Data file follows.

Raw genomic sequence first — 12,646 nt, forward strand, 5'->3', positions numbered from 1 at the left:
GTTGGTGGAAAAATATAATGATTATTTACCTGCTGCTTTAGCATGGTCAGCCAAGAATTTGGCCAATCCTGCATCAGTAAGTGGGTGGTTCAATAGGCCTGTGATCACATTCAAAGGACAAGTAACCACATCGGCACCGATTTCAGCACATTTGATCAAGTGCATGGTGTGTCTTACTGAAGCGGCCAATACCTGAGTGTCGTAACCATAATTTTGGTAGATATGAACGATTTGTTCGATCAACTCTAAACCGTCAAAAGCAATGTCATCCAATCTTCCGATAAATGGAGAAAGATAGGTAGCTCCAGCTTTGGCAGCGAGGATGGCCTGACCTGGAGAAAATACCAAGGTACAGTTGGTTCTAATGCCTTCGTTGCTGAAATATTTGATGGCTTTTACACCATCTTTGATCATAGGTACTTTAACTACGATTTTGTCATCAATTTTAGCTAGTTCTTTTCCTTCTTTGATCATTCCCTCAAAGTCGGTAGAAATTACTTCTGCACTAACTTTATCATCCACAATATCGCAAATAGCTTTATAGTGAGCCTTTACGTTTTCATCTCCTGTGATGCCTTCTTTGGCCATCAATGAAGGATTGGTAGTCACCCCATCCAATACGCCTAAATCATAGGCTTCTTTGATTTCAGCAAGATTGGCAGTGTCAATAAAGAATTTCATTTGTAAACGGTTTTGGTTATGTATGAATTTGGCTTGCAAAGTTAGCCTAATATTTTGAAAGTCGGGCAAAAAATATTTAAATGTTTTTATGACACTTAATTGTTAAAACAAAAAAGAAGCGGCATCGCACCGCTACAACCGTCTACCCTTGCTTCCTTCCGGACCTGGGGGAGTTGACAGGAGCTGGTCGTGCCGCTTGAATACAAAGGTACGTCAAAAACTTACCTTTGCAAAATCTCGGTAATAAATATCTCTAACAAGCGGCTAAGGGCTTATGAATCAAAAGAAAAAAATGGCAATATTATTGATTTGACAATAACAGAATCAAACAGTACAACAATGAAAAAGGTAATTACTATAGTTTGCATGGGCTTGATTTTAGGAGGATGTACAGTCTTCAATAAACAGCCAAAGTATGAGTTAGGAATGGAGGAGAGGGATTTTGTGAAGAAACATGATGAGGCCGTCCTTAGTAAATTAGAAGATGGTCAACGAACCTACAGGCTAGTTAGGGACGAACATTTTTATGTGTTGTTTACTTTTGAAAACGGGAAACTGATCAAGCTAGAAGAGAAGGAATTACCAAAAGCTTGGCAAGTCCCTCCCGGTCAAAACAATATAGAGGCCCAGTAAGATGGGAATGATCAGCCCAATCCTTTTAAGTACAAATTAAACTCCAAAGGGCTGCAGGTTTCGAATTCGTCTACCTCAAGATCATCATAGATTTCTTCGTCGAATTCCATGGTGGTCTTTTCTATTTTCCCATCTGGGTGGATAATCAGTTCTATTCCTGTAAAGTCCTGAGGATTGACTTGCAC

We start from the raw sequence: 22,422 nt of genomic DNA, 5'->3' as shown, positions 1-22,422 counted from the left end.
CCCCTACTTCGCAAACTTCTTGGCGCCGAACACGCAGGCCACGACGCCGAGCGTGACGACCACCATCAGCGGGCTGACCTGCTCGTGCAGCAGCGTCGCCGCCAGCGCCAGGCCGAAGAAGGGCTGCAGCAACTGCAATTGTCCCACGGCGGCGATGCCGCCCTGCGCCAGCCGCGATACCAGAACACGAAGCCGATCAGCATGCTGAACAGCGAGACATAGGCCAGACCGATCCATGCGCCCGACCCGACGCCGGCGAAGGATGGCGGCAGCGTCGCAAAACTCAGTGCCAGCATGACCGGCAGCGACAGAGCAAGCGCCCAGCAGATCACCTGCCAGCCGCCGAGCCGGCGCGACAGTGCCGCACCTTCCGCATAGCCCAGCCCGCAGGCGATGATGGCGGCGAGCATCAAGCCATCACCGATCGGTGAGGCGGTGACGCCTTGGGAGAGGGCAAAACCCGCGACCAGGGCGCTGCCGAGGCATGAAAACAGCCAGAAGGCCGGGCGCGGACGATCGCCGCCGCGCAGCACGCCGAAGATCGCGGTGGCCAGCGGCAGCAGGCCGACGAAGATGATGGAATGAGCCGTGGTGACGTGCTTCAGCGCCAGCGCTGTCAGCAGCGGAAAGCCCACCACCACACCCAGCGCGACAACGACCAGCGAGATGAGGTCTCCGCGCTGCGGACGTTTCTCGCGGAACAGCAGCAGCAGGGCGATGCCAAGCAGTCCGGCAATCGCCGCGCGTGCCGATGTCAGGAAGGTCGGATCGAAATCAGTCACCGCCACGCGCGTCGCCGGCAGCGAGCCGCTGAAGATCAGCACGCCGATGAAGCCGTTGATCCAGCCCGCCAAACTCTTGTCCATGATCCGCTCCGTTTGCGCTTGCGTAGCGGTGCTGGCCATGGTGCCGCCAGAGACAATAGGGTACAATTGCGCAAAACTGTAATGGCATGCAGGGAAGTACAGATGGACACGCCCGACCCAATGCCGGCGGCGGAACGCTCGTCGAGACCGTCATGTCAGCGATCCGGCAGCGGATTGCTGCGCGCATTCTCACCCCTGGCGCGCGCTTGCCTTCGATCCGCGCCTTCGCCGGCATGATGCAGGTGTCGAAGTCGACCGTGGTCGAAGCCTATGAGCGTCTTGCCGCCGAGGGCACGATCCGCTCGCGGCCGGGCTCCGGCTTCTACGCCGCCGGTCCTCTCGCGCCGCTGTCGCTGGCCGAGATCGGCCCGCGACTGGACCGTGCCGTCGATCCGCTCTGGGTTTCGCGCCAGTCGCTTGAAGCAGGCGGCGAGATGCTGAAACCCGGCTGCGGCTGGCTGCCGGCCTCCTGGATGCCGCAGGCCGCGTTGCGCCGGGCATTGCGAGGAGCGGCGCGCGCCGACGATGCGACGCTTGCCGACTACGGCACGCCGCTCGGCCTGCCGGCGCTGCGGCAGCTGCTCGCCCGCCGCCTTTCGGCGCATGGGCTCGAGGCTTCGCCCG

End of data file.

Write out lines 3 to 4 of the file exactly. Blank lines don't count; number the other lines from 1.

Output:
We start from the raw sequence: 22,422 nt of genomic DNA, 5'->3' as shown, positions 1-22,422 counted from the left end.
CCCCTACTTCGCAAACTTCTTGGCGCCGAACACGCAGGCCACGACGCCGAGCGTGACGACCACCATCAGCGGGCTGACCTGCTCGTGCAGCAGCGTCGCCGCCAGCGCCAGGCCGAAGAAGGGCTGCAGCAACTGCAATTGTCCCACGGCGGCGATGCCGCCCTGCGCCAGCCGCGATACCAGAACACGAAGCCGATCAGCATGCTGAACAGCGAGACATAGGCCAGACCGATCCATGCGCCCGACCCGACGCCGGCGAAGGATGGCGGCAGCGTCGCAAAACTCAGTGCCAGCATGACCGGCAGCGACAGAGCAAGCGCCCAGCAGATCACCTGCCAGCCGCCGAGCCGGCGCGACAGTGCCGCACCTTCCGCATAGCCCAGCCCGCAGGCGATGATGGCGGCGAGCATCAAGCCATCACCGATCGGTGAGGCGGTGACGCCTTGGGAGAGGGCAAAACCCGCGACCAGGGCGCTGCCGAGGCATGAAAACAGCCAGAAGGCCGGGCGCGGACGATCGCCGCCGCGCAGCACGCCGAAGATCGCGGTGGCCAGCGGCAGCAGGCCGACGAAGATGATGGAATGAGCCGTGGTGACGTGCTTCAGCGCCAGCGCTGTCAGCAGCGGAAAGCCCACCACCACACCCAGCGCGACAACGACCAGCGAGATGAGGTCTCCGCGCTGCGGACGTTTCTCGCGGAACAGCAGCAGCAGGGCGATGCCAAGCAGTCCGGCAATCGCCGCGCGTGCCGATGTCAGGAAGGTCGGATCGAAATCAGTCACCGCCACGCGCGTCGCCGGCAGCGAGCCGCTGAAGATCAGCACGCCGATGAAGCCGTTGATCCAGCCCGCCAAACTCTTGTCCATGATCCGCTCCGTTTGCGCTTGCGTAGCGGTGCTGGCCATGGTGCCGCCAGAGACAATAGGGTACAATTGCGCAAAACTGTAATGGCATGCAGGGAAGTACAGATGGACACGCCCGACCCAATGCCGGCGGCGGAACGCTCGTCGAGACCGTCATGTCAGCGATCCGGCAGCGGATTGCTGCGCGCATTCTCACCCCTGGCGCGCGCTTGCCTTCGATCCGCGCCTTCGCCGGCATGATGCAGGTGTCGAAGTCGACCGTGGTCGAAGCCTATGAGCGTCTTGCCGCCGAGGGCACGATCCGCTCGCGGCCGGGCTCCGGCTTCTACGCCGCCGGTCCTCTCGCGCCGCTGTCGCTGGCCGAGATCGGCCCGCGACTGGACCGTGCCGTCGATCCGCTCTGGGTTTCGCGCCAGTCGCTTGAAGCAGGCGGCGAGATGCTGAAACCCGGCTGCGGCTGGCTGCCGGCCTCCTGGATGCCGCAGGCCGCGTTGCGCCGGGCATTGCGAGGAGCGGCGCGCGCCGACGATGCGACGCTTGCCGACTACGGCACGCCGCTCGGCCTGCCGGCGCTGCGGCAGCTGCTCGCCCGCCGCCTTTCGGCGCATGGGCTCGAGGCTTCGCCCG